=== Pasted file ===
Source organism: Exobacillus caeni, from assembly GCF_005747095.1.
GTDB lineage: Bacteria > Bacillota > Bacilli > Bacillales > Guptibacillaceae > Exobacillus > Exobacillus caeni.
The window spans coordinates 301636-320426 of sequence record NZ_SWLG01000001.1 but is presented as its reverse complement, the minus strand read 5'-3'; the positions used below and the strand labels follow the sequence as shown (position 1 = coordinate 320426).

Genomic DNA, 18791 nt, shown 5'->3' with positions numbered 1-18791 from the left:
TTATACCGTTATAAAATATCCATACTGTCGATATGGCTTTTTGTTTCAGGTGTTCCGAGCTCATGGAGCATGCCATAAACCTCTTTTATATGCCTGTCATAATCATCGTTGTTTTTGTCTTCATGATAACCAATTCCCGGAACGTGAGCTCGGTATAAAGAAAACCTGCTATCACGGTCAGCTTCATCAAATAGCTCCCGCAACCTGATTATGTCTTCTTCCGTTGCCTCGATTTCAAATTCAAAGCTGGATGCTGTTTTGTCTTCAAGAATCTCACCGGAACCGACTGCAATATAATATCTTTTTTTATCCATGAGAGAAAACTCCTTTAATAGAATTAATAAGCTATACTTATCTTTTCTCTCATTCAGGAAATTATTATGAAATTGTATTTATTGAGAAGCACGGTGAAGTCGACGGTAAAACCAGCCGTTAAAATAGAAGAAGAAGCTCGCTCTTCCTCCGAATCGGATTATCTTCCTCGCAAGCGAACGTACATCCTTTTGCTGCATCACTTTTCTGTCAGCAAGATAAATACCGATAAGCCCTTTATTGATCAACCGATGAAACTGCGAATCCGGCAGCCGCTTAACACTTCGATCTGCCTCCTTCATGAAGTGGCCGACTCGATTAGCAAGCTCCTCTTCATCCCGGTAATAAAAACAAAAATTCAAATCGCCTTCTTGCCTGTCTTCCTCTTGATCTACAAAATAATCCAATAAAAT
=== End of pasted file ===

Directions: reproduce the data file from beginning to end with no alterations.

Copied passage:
Source organism: Exobacillus caeni, from assembly GCF_005747095.1.
GTDB lineage: Bacteria > Bacillota > Bacilli > Bacillales > Guptibacillaceae > Exobacillus > Exobacillus caeni.
The window spans coordinates 301636-320426 of sequence record NZ_SWLG01000001.1 but is presented as its reverse complement, the minus strand read 5'-3'; the positions used below and the strand labels follow the sequence as shown (position 1 = coordinate 320426).

Genomic DNA, 18791 nt, shown 5'->3' with positions numbered 1-18791 from the left:
TTATACCGTTATAAAATATCCATACTGTCGATATGGCTTTTTGTTTCAGGTGTTCCGAGCTCATGGAGCATGCCATAAACCTCTTTTATATGCCTGTCATAATCATCGTTGTTTTTGTCTTCATGATAACCAATTCCCGGAACGTGAGCTCGGTATAAAGAAAACCTGCTATCACGGTCAGCTTCATCAAATAGCTCCCGCAACCTGATTATGTCTTCTTCCGTTGCCTCGATTTCAAATTCAAAGCTGGATGCTGTTTTGTCTTCAAGAATCTCACCGGAACCGACTGCAATATAATATCTTTTTTTATCCATGAGAGAAAACTCCTTTAATAGAATTAATAAGCTATACTTATCTTTTCTCTCATTCAGGAAATTATTATGAAATTGTATTTATTGAGAAGCACGGTGAAGTCGACGGTAAAACCAGCCGTTAAAATAGAAGAAGAAGCTCGCTCTTCCTCCGAATCGGATTATCTTCCTCGCAAGCGAACGTACATCCTTTTGCTGCATCACTTTTCTGTCAGCAAGATAAATACCGATAAGCCCTTTATTGATCAACCGATGAAACTGCGAATCCGGCAGCCGCTTAACACTTCGATCTGCCTCCTTCATGAAGTGGCCGACTCGATTAGCAAGCTCCTCTTCATCCCGGTAATAAAAACAAAAATTCAAATCGCCTTCTTGCCTGTCTTCCTCTTGATCTACAAAATAATCCAATAAAAT